Who doesn’t love elephants?
I can’t think of anyone.
Because of their popularity, there are tons of options for meeting and interacting with elephants in Thailand and around Southeast Asia. Sadly, many of them involve riding the elephants or making them perform tricks. Despite their size, an elephant’s spine is not meant to carry the weight of a human, let alone a chair + several humans. Taming an elephant so it will submit to these requests involves a cruel process that’s called “the crush.” I won’t go into this terrible torture, but will leave a link to a Nat Geo article here that sheds some light on the cruel training process and some of the discussion surrounding elephant treatment in Thailand. There are also plenty of photographs and video of the crush readily available online if you can stomach it. =(
There’s a lot of money to be made in the elephant riding/performance industry. But publicity about the brutal treatment of captive elephants has helped fuel the movement towards more humane elephant encounters and education on why you shouldn’t ride elephants.*
Elephant Nature Park in Chiang Mai is committed to the welfare and rescue of many of these working elephants. There can’t be a perfect solution to the ethical elephant interaction dilemma, but these caretakers and the Elephant Nature Park mission truly is to help elephants live a more comfortable life. We were lucky enough to book a spot for their Elephant Highlands 1-day adventure during our stay in Chiang Mai—they have limited availability and book up pretty far in advance.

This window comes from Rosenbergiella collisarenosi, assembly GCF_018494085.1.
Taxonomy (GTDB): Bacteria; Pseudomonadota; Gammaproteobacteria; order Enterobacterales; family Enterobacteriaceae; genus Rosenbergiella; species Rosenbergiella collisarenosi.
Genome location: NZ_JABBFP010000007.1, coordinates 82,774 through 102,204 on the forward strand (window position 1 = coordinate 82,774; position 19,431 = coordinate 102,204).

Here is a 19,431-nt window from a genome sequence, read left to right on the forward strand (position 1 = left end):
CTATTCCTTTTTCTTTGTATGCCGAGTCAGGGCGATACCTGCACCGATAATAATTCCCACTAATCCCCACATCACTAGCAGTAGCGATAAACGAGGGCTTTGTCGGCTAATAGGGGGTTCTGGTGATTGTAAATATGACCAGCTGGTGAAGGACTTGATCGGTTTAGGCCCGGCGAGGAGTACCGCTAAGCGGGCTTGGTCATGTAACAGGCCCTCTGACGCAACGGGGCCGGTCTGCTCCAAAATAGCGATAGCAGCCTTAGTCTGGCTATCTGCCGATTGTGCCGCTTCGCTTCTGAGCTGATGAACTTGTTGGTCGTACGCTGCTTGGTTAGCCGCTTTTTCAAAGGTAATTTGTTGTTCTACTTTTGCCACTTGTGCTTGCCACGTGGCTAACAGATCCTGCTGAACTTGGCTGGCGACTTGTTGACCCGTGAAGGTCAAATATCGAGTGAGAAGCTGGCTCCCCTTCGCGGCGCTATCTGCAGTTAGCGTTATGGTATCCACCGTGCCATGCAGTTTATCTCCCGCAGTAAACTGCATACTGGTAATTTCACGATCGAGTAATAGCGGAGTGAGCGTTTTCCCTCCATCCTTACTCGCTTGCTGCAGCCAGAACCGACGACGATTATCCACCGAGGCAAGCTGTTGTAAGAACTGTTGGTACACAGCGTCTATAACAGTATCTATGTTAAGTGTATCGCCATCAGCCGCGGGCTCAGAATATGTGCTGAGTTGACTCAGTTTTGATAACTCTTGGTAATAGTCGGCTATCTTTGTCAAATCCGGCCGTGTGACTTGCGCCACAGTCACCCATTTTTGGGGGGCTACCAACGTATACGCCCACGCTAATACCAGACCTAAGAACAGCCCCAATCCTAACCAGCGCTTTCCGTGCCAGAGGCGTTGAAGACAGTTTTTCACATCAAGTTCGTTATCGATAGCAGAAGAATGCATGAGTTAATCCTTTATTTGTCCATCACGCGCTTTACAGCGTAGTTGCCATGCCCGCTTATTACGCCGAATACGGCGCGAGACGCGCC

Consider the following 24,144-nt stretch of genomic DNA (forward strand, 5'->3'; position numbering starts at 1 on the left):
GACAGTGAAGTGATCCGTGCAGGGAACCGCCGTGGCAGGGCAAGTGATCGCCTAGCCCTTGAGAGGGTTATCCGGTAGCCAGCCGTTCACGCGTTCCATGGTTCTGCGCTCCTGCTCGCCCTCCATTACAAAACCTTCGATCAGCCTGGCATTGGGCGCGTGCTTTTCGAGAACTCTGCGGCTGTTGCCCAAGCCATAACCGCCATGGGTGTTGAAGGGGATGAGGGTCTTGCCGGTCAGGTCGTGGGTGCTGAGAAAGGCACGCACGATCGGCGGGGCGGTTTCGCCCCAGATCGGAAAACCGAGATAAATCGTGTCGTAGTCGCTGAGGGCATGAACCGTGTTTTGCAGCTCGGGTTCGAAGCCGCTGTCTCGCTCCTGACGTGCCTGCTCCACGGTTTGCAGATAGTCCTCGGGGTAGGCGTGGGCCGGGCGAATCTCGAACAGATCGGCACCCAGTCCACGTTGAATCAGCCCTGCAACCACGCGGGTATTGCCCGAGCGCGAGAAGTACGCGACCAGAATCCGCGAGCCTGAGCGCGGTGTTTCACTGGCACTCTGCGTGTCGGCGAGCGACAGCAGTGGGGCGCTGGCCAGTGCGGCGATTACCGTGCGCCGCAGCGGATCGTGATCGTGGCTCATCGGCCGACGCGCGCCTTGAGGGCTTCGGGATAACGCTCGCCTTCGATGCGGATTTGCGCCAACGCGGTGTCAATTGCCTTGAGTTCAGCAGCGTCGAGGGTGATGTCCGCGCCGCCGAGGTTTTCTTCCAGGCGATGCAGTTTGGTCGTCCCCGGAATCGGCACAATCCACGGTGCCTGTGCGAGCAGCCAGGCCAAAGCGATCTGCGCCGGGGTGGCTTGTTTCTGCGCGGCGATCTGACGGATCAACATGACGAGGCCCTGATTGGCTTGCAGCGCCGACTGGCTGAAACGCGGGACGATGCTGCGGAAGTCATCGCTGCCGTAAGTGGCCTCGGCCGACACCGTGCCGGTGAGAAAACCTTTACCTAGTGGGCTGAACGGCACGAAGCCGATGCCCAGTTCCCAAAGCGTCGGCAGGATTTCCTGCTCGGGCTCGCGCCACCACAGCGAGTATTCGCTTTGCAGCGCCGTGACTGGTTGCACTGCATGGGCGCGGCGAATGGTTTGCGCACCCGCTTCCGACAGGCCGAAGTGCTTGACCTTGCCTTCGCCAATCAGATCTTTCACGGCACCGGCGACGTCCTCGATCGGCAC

We started with a lovely drive about an hour or so into the lush mountain area, through smaller villages and farms. Our first encounter involved snack time! We washed and chopped pumpkins and watermelons to feed them.
Then we walked with them with cucumbers as treats. We got to watch them eat leaves, vines, grasses, and literally, entire banana trees. To be fair, these banana trees are not the ones we might be used to seeing at banana farms and are smaller.
Even though their skin is covered in thick, wirey hairs, elephant skin is quite sensitive. They use dust/mud as sun and bug protection. They too, can suffer from mosquito bites. Surprisingly, they can’t sweat from their skin so sweat comes out in the areas around their toenails (cuticles?).
Asian elephants have more toenails than their African cousins. This helps them climb the often steep mountainside, which they are very good at. Asian elephants only have one “finger” on the end of their trunk (African elephants have two), meaning a tad less trunk dexterity; instead of grabbing small things with these “fingers,” they more often wrap the end of their trunk around them, even for things as small as a couple inches of cucumber.
Did you know the sound of a T-Rex in the movies is often actually an elephant sound? You can hear it in the video below, along with elephant growls and trumpeting.
What an amazing day with these big, beautiful beasts!
*It’s a complex subject, and while we should all certainly feel for the elephant’s inhumane treatment, let’s not forget the humans either, who are often exploited labor. Here’s an article from The Atlantic that shares what the current-day state of mahoutship is like.